• Modern Whitetail Hunting, Michael Hanback[28]
  • Spring Gobbler Fever, Michael Hanback[29]

References[edit]

  1. ^ Imes, Birney. "Toxey Haas' Great Outdoors." Catfish Alley. Spring 2012: 62-67. Print.
  2. ^ http://badponchooutdoors.com/?p=1253
  3. ^ http://www.mossyoak.com/content/tmpltBios.aspx?articleid=818
  4. ^ Imes, Birney. "Toxey Haas' Great Outdoors." Catfish Alley. Spring 2012: 62-67. Print.
  5. ^ http://basecamp.mossyoak.com/briefHistory.aspx
  6. ^ http://www.mossyoakproperties.com/info/aboutUs.aspx
  7. ^ http://www.plantbiologic.com/t-howitstarted.aspx
  8. ^ http://www.nativnurseries.com/t-aboutus.aspx
  9. ^ http://golfweek.com/news/2015/feb/24/gil-hanse-golf-course-architect-mossy-oak-miss/
  10. ^ http://www.mossyoakgolf.com
  11. ^ "The U.S. Small Business Administration." 1989.
  12. ^ "Mississippi Business Journal." 1994.
  13. ^ http://www.wpnet.org/hof.htm#1999
  14. ^ http://www.catchadream.org/wp-content/uploads/2011/10/prMay04.pdf
  15. ^ http://www.legendsoftheoutdoors.com/home/index.php/hall-of-fame/2009-inductees/128-toxey-haas
  16. ^ http://www.outdoorlife.com/node/1000023178?photo=8#41888642
  17. ^ http://www.ducks.org/minnesota/news/6752/ducks-unlimited-honors-mississippi-conservationists
  18. ^ http://professionaloutdoormedia.org/node/5869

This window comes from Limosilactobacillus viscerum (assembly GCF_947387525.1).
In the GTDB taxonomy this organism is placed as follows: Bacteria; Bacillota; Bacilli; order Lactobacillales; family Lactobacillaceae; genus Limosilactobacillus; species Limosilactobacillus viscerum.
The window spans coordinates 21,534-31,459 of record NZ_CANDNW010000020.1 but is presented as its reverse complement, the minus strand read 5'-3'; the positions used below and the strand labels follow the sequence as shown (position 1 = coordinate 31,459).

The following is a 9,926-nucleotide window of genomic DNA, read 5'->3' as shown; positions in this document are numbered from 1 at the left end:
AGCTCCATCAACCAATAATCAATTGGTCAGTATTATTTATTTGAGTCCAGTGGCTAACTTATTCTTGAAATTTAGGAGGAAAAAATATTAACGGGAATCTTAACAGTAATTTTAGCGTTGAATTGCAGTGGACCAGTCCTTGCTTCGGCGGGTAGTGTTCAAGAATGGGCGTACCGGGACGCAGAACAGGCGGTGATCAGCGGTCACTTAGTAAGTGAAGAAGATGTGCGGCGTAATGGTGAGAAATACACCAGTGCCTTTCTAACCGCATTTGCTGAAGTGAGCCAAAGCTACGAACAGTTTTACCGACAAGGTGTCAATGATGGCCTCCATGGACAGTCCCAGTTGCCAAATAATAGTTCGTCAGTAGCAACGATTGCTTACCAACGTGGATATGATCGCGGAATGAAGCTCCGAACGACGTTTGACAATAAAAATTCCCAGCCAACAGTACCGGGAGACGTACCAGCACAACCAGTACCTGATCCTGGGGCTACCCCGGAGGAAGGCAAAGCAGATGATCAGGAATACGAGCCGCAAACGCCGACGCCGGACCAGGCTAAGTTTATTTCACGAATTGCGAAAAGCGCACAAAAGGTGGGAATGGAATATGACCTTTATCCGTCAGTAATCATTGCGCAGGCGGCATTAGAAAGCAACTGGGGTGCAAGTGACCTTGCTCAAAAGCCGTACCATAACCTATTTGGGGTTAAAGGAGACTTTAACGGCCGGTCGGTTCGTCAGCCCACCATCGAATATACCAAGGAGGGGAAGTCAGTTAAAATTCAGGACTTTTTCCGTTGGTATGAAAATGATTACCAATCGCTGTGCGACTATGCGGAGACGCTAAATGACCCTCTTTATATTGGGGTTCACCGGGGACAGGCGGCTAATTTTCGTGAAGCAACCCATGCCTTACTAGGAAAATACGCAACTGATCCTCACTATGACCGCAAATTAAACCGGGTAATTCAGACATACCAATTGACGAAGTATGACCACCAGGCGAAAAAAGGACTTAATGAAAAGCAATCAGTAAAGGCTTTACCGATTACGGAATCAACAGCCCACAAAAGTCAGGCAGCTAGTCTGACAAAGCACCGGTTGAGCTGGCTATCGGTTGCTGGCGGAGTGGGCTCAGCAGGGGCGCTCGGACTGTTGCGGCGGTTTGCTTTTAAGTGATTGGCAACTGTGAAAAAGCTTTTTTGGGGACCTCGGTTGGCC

19. ^ http://www.clarionledger.com/story/money/business/2015/04/18/innovators-watch/26013347/
  20. ^ Andrews, Andy. "Storms of Perfection: Lessons from the Masters." Nashville: Lightning Crown, 2004.
  21. ^ White, Neil. "Mississippians." Oxford: Nautilus, 2010. Print.
  22. ^ Dement, Polly. "Mississippi Entrepreneurs." Cat Island Books LLC, 2014. Print.
  23. ^ Norman, Jan. "What No One Ever Tells You about Starting Your Own Business: Real-Life Start-Up Advice from 101 Successful Entrepreneurs." Chicago: Dearborn, 1999,2004. Print.
  24. ^ Johnson, Julia, M.D. Johnson. "Successful Small Game Hunting: Rediscovering Our Hunting Heritage." Wisconsin: Krause, 2003. Print.
  25. ^ Sisley, Nick. "Secret Strategies from North America's Top Whitetail Hunters." Wisconsin: Krause, 1996. Print.
  26. ^ Kirkpatrick, Marlo Carter. "Mississippi: Off the Beaten Path." Nebraska: Kearney, 2007. Print.
  27. ^ James, M. R., "The Bowhunter's Handbook." Wisconsin: Krause, 2004. Print.
  28. ^ Hanback, Michael. "Modern Whitetail Hunting." Wisconsin: Krause, 2003. Print.
  29. ^ Hanback, Michael. "Spring Gobbler Fever." Wisconsin: Krause, 1996. Print.